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 For a moment, pulled off balance in the fat stranger's hug, Bart remained perfectly still, while the man repeated in that loud, jovial voice, "How you've grown!" He let him go, stepping away a pace or two, and whispered urgently, "Say something. And take that stupid look off your face."  
As he stepped back, Bart saw his eyes. In the chubby, good-natured red face, the stranger's eyes were half-mad with fear.
In a split second, Bart remembered the two Lhari and their talk of a fugitive. In that moment, Bart Steele grew up.
He stepped toward the man and took him quickly by the shoulders.
"Dad, you sure surprised me," he said, trying to keep his voice from shaking. "Been such a long time, I'd—half forgotten what you looked like. Have a good trip?"
"About like always." The fat man was breathing hard, but his voice sounded firm and cheerful. "Can't compare with a trip on the old Asterion though." The Asterion was the flagship of Vega Interplanet, Rupert Steele's own ship. "How's everything?"
Beads of sweat were standing out on the man's ruddy forehead, and his grip on Bart's wrist was so hard it hurt. Bart, grasping at random for something to say, gabbled, "Too bad you couldn't get to my graduation. I made th-third in a class of four hundred—"
The Lhari had surrounded them and were closing in.
The fat man took a deep breath or two, said, "Just a minute, Son," and turned around. "You want something?"
The tallest of the Lhari—the old one, whom Bart had seen on the escalator—looked long and hard at him. When they spoke Universal, their voices were sibilant, but not nearly so inhuman.
"Could we trrrouble you to sssshow us your paperrrssss?"
"Certainly." Nonchalantly, the fat man dug them out and handed them over. Bart saw his father's name printed across the top.
The Lhari gestured to a Mentorian interpreter: "What colorrr isss thisss man's hairrr?"
The Mentorian said in the Lhari language, "His hair is gray." He used the Universal word; there were, of course, no words for colors in the Lhari speech.
"The man we sssseek has hair of red," said the Lhari. "And he isss tall, not fat."
"The boy is tall and with red hair," the Mentorian volunteered, and the old Lhari made a gesture of disdain.
"This boy is twenty years younger than the man whose description came to us. Why did they not give us a picture or at least a name?" He turned to the other Lhari and said in their own shrill speech, "I suspected this man because he was alone. And I had seen this boy on the upper mezzanine and spoken with him. We watched him, knowing sooner or later the father would seek him. Ask him." He gestured and the Mentorian said, "Who is this man, you?"
Bart gulped. For the first time he noted the energon-ray shockers at the belts of the four Lhari. He'd heard about those. They could stun—or they could kill, and quite horribly. He said, "This is my father. You want my cards, too?" He hauled out his identity papers. "My name's Bart Steele."
The Lhari, with a gesture of disgust, handed them back. "Go, then, father and son," he said, not unkindly.
"Let's get going, Son," said the little bald man. His hand shook on Bart's, and Bart thought, If we're lucky, we can get out of the port before he faints dead away. He said "I'll get a copter," and then, feeling sorry for the stranger, gave him his arm to lean on. He didn't know whether he was worried or scared. Where was his father? Why did this man have his dad's papers? Was his father hiding inside the Lhari ship? He wanted to run, to burst away from the imposter, but the guy was shaking so hard Bart couldn't just leave him standing there. If the Lhari got him, he was a dead duck.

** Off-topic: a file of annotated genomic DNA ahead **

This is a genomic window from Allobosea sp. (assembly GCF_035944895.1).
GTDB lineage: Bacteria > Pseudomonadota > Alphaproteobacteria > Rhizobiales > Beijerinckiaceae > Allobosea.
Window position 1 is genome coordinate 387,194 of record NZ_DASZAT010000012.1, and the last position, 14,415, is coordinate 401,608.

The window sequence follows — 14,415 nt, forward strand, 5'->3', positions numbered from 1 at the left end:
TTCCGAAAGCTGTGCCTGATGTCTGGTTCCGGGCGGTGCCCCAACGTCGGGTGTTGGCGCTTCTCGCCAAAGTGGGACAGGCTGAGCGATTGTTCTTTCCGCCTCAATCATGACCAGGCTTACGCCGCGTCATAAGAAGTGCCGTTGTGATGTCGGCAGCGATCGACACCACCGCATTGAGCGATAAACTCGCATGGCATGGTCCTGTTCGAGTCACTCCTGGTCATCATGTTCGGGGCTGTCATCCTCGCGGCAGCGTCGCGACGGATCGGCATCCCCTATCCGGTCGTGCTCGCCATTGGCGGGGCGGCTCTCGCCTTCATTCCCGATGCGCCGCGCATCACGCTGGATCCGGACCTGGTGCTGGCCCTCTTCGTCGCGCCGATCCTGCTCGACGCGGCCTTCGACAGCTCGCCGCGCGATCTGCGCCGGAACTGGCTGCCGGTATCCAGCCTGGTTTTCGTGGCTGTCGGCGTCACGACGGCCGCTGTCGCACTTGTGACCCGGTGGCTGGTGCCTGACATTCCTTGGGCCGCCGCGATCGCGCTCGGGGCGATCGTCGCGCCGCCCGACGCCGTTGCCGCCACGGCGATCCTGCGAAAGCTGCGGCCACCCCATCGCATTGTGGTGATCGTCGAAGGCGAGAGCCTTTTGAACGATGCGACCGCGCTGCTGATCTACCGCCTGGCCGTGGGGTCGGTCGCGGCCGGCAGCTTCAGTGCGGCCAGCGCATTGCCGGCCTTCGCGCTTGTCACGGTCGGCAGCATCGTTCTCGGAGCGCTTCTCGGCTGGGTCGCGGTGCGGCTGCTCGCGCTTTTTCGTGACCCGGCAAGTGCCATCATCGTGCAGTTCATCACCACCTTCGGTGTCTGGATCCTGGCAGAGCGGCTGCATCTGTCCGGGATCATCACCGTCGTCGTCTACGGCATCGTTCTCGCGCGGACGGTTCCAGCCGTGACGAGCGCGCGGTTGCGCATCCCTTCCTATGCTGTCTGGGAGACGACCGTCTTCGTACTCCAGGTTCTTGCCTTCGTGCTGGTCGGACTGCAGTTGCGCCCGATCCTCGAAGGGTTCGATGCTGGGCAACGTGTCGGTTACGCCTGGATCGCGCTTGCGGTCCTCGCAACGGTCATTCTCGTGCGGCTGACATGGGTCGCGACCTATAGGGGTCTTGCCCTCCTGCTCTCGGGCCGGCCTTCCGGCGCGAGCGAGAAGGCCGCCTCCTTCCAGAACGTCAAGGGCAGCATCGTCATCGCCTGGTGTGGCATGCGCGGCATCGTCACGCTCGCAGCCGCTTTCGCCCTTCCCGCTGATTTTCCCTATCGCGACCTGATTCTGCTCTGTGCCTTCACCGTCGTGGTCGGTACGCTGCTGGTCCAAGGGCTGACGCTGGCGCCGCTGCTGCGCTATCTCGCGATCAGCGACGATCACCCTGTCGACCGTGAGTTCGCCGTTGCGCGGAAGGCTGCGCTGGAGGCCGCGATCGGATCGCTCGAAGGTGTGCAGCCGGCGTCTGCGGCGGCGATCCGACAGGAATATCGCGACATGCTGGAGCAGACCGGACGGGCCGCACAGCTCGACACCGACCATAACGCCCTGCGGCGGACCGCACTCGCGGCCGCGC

A copter swooped down, the pilot signaling. The little man said hoarsely, "No. Robotcab."
Bart waved the copter away, getting a dirty look from the pilot, and punched a button at the stand for one of the unmanned robotcabs. It swung down, hovered motionless. Bart boosted the fat man in. Inside, the man collapsed on the seat, leaning back, puffing, his hand pressed hard to his chest.
"Punch a combo for Denver," he said hoarsely.
Bart obeyed, automatically. Then he turned on the man.
"It's your game, mister! Now tell me what's going on? Where's my father?"
The man's eyes were half-shut. He said, gasping, "Don't ask me any questions for a minute." He thumbed a tablet into his mouth, and presently his breathing quieted.
"We're safe—for the minute. Those Lhari would have cut us down."
"You, maybe. I haven't done anything. Look, you," Bart said in sudden rage, "you owe me some explanations. For all I know, you're a criminal and the Lhari have every right to chase you! Why have you got my father's papers? Did you steal them to get away from the Lhari? Where's my father?"
"It's your father they were looking for, you young fool," said the man, gasping hard. "Lucky they had only a description and not a name—but they've probably got that by now, uncoded. We've only confused them for a little while. But if you hadn't played along, they'd have had you watched, and when they get hold of the name Steele—they will, sooner or later, the people in the Procyon system—"
"Where is my father?"
"I hope I don't know," the fat man said. "If he's still where I left him, he's dead. My name is Briscoe. Edmund Briscoe. Your father saved my life years ago, never mind how. The less you know, the safer you'll be for a while. His major worry just now is about you. He was afraid, if he didn't turn up here, you'd take the first ship back to Vega. So he gave me his papers and sent me to warn you—"
Bart shook his head. "It all sounds phony as can be. How do I know whether to believe you or not?" His hand hovered over the robotcab controls. "We're going straight to the police. If you're okay, they won't turn you over to the Lhari. If you're not—"
"You young fool," said the fat man, with feeble violence, "there's no time for all that! Ask me questions—I can prove I know your father!"
"What was my mother's name?"
"Oh, God," Briscoe said, "I never saw her. I knew your father long before you were born. Until he told me, I never knew he'd married or had a son. I'd never have known you, except that you're the living image—" He shook his head helplessly, and his breathing sounded hoarse.